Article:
Wednesday, August 05, 2009

Twitter guidelines Template Shared by UK

The US Marines have just announced the banning of Social media tools over their network. That is one strategy, but problematic where users are not isolated on overseas posts. Organisations and Government Agencies generally have to come to terms with the fact that many of their employees are connected. If not at work, then certainly at home. Moreover, a total ban prevents effective use of a potentially powerful work tool. The generous offer to share his work by Neil Williams offers a good basis for organisations to develop their own strategy document for Twitter.

Template Twitter strategy for Government Departments
Template Twitter strategy for Government Departments
by Neil Williams 21. July 2009 10:39

Guest post by Neil Williams, head of corporate digital channels at the Department for Business, Innovation and Skills (BIS). Neil blogs at and is @neillyneil on Twitter.

You might think a 20-page strategy a bit over the top for a tool like Twitter.

After all, microblogging is a low-barrier to entry, low-risk and low-resource channel relative to other corporate communications overheads like a blog or printed newsletter. And the pioneers in corporate use of Twitter by central government (see No 10, CLG and FCO) all started as low-profile experiments and grew organically into what they are today.

But, having held back my JFDI inclinations long enough to sit down and write a proper plan for BIS's corporate Twitter account, I was surprised by just how much there is to say - and quite how worth saying it is, especially now the platform is more mature and less forgiving of mistakes.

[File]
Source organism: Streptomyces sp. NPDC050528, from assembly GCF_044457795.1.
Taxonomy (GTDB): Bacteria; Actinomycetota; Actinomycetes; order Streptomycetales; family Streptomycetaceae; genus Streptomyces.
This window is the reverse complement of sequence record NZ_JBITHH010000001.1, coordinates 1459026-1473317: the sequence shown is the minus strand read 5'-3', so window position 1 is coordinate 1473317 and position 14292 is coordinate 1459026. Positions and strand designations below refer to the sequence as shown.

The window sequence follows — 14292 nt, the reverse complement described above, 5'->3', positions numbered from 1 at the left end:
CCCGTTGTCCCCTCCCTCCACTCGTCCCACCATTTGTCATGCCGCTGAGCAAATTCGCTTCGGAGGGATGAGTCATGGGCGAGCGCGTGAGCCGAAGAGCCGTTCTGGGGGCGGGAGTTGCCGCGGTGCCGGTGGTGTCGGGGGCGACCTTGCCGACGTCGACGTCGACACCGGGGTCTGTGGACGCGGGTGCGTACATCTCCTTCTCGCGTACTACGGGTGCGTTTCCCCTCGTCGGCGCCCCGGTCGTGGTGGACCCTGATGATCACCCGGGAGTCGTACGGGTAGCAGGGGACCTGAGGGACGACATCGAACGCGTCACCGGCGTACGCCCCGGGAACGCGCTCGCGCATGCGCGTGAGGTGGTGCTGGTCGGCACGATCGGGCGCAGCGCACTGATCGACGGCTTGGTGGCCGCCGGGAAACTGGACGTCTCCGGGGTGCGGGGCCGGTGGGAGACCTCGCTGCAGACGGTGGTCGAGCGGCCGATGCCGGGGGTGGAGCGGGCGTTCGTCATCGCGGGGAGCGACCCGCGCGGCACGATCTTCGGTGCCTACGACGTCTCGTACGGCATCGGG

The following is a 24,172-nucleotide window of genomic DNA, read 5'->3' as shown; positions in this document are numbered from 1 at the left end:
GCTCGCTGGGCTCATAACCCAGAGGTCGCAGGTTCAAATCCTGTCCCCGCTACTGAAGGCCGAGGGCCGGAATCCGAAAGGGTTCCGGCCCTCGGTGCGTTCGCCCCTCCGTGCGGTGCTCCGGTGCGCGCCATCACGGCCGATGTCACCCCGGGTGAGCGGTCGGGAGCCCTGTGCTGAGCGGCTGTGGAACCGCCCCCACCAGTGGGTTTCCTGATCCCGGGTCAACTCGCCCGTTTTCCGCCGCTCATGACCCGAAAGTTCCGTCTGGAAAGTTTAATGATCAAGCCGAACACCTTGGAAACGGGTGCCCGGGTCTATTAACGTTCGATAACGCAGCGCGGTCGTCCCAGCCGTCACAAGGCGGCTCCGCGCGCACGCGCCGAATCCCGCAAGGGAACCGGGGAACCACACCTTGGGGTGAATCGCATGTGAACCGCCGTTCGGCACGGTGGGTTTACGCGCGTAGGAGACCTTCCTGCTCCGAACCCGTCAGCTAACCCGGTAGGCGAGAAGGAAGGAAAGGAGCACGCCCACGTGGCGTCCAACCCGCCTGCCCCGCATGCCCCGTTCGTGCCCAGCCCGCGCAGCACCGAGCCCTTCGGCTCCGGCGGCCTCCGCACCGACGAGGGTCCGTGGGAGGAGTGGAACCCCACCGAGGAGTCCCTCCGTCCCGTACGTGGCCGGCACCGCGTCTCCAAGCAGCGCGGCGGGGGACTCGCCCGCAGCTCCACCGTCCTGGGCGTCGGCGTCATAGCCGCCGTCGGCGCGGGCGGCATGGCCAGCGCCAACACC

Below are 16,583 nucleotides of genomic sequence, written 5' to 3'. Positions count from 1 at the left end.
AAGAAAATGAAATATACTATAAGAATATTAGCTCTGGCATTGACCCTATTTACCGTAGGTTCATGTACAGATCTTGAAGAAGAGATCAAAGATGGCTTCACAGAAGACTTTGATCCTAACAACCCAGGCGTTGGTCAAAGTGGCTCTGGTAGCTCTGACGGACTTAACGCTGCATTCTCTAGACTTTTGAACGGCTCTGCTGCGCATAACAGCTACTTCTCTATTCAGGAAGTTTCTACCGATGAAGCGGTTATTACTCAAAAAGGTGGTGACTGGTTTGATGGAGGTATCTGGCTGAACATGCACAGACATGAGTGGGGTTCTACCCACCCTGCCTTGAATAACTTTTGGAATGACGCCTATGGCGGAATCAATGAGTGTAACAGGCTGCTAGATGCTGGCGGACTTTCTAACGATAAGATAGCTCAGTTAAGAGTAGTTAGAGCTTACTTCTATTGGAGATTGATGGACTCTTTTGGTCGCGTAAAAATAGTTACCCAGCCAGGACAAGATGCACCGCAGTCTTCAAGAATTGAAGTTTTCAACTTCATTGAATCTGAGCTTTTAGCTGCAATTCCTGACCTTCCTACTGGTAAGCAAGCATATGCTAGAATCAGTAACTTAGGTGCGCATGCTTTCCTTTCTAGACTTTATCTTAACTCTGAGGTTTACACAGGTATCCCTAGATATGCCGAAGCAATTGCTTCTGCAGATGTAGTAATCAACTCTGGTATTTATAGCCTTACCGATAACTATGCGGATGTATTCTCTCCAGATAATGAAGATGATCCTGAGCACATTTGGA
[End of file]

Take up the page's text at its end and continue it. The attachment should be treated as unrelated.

So in case it's of use to others who are thinking of doing the same, I've turned BIS's Twitter strategy into a generic template Twitter strategy for Departments (PDF file) [Scribd version ]

Lesson from the Challenge of Open government

Several Government organizations in Australia, US and UK have been experimenting with engaging Citizens in the process of Government. There's a big gap between expectations and the responses. I'm concerned at the number of people that take the opportunity to 'vent their spleen' with off topic and sometimes quite rude behaviour. Federal computer week has this report analysing the approach the US Government has taken, and what can be done differently. It's worth a read for anyone interested in Gov2.0 initiatives.

Open Government Initiative provides plenty of lessons -- Federal Computer Week
How Lena Trudeau would do things differently the next time the government seeks citizen engagement

* By Brian Robinson
* Jul 15, 2009

President Barack Obama’s Open Government Initiative states its mission simply: create a two-way dialogue between the American people and their government and develop policies that benefit from the diverse perspectives of an engaged citizenry.

An experiment in online policy development